Lucara Diamond Corp. has reported strong first quarter 2016 revenues of $50.6 million or $649 per carat and cash of $144.3 million. The company’s revenue for the period represents a 41% increase year-on-year compared to the $29.6 million in the first quarter of 2015, gained from an average of $278 per carat. EBITDA for the period was $30.7 million (Q1 2015: $11.9 million), with an EBITDA margin of 61%. Following the company’s first quarter exceptional stone tender – which achieved $51.3 million – year-to-date revenue has exceeded $100 million. Lucara also completed the transfer of its shares of Mothae Diamonds Pty Ltd and the site bulk sample plant to the Government of Lesotho. In consideration, the Company was released from any rehabilitation liability for the Mothae Project, which had been accrued in the accounts for approximately $2 million.
The statement further announces that diamond recovery has remained strong with a total of 165 special stones (+10.8 carats) recovered during the period, including 8 stones over 100 carats (Q1 2015: 6 stones). Mining of ore and waste stripping at its Karowe Mine in Botswana to open the pit at depth was largely in line with forecast. President and Chief Executive Officer William Lamb, commented, "Lucara's high quality stones and production assortment has resulted in strong customer demand for our product generating revenues of over $100 million this year. With management's focus on cost control we continue to achieve high operating margins and returns. Lucara's exploration program continues to advance and with the deep drilling of the Karowe resource due to commence in the second quarter we are excited by the prospects for the remainder of 2016 and the potential organic growth opportunities."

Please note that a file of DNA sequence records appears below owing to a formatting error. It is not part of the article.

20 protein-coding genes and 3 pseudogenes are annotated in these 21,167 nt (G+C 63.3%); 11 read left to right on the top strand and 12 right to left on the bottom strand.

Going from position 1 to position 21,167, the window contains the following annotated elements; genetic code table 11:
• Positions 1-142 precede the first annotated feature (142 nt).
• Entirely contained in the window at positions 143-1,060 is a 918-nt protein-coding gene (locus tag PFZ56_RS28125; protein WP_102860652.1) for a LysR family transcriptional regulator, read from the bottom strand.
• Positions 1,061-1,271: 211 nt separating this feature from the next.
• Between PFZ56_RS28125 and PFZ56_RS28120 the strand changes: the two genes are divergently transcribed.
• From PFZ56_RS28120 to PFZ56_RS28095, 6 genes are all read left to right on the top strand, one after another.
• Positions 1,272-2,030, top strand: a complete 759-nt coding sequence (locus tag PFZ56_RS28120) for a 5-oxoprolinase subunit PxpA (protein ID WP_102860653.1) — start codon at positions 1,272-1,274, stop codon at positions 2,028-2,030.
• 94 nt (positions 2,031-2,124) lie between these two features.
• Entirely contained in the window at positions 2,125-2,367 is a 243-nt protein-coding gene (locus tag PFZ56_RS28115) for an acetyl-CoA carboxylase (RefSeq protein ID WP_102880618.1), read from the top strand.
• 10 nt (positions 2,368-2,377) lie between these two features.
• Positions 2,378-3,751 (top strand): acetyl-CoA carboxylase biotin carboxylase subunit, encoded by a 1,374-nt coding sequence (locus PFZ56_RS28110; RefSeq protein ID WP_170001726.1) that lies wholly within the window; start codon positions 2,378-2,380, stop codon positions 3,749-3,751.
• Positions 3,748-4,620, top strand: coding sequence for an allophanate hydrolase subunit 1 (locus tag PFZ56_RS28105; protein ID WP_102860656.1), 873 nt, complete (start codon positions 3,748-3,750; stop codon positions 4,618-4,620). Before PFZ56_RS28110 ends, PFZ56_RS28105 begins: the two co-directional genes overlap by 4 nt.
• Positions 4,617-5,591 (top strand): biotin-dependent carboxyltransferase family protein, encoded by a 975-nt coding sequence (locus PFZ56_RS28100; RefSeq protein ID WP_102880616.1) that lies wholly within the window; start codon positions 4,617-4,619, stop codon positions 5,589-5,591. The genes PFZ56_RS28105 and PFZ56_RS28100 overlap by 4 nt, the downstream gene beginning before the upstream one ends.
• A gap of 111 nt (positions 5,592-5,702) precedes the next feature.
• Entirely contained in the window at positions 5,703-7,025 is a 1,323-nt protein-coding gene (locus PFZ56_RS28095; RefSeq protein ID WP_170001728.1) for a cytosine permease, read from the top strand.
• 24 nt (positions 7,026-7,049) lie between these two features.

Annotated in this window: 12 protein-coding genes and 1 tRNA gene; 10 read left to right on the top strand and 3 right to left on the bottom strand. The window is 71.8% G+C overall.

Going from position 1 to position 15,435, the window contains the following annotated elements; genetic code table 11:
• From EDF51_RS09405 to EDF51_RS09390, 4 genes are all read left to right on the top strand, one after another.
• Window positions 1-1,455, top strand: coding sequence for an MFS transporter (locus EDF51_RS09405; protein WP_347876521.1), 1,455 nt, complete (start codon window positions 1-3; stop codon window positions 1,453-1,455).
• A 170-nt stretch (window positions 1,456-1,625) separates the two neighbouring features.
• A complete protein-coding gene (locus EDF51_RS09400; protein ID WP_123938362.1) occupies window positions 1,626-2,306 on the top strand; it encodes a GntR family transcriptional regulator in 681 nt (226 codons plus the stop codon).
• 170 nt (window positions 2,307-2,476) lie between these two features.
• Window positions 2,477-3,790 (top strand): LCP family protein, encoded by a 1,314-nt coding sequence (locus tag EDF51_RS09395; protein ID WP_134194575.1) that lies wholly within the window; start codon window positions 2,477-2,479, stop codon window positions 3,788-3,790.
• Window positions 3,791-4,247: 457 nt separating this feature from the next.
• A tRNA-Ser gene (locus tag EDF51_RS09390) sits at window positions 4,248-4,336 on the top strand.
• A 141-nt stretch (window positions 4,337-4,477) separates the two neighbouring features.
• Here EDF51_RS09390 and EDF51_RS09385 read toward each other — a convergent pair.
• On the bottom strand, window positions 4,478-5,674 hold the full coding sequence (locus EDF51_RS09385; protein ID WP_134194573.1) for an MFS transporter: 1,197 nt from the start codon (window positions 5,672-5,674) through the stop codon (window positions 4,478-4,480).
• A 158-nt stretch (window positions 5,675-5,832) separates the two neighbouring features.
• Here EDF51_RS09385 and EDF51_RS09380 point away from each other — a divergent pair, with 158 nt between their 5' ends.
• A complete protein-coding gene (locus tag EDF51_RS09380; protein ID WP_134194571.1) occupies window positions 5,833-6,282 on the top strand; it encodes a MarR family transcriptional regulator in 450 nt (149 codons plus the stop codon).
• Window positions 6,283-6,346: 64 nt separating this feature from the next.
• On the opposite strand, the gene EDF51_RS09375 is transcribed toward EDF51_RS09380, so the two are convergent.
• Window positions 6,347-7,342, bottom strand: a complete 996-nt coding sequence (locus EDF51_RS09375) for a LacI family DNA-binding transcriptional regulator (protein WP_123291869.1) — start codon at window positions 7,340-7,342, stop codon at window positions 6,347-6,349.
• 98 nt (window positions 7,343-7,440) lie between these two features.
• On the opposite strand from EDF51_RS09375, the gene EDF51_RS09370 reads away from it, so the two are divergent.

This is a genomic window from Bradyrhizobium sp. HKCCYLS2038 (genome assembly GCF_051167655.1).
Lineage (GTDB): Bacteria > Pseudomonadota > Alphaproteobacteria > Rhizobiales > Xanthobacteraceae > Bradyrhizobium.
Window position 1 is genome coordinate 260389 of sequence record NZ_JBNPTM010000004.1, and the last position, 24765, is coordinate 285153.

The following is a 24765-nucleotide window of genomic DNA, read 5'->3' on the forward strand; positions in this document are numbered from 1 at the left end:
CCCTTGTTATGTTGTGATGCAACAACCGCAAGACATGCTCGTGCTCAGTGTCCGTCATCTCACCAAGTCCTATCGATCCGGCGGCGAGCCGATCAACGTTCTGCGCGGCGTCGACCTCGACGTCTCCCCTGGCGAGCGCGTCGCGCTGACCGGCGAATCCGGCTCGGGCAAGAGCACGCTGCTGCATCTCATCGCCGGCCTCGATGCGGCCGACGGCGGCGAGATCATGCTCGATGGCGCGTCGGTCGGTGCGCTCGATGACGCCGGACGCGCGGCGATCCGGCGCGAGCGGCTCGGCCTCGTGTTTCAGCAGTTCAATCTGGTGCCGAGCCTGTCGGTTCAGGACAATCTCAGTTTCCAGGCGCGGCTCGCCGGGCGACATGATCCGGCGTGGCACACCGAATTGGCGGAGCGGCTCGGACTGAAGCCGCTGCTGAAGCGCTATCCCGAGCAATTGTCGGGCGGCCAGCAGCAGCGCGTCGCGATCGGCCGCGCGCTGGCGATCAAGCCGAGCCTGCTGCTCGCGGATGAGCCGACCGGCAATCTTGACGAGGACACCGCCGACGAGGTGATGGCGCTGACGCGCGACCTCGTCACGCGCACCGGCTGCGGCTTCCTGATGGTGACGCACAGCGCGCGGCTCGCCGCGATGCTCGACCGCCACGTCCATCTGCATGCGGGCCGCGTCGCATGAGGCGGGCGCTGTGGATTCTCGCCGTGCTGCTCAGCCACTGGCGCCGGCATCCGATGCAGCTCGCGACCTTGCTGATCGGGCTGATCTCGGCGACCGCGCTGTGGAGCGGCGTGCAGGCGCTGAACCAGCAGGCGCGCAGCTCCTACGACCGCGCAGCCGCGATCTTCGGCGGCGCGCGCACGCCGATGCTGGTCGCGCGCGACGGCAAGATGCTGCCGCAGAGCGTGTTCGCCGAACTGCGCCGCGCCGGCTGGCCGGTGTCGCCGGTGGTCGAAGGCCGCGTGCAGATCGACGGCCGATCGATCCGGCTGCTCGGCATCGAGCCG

All eyes now turn to the sale of the Lesedi La Rona diamond, the 1,109 carat stone - the largest discovered in over a century - unearthed last November. Sotheby's will put the diamond up for auction in London on June 29, and it could sell for more than $70 million, according to the auctioneer. David Bennett, chairman of Sotheby's jewelry division, called the discovery "the find of a lifetime" and the auction unprecedented. He said the rough gemstone, "of exceptional transparency" could yield the largest top-quality diamond ever cut and polished. "Not only is the rough superlative in size and quality, but no rough even remotely of this scale has ever been offered before at public auction," he said. The largest diamond ever found was the 3,106-carat Cullinan diamond, unearthed in South Africa in 1905. It was cut into nine pieces that form part of the U.K. Crown Jewels. The Lesedi la Rona - Its name means "our light" in the Tswana language of southern Africa - could smash the record price for a diamond of $48.5 million, paid at a Geneva sale last year for the 12.03-carat polished "Blue Moon" diamond.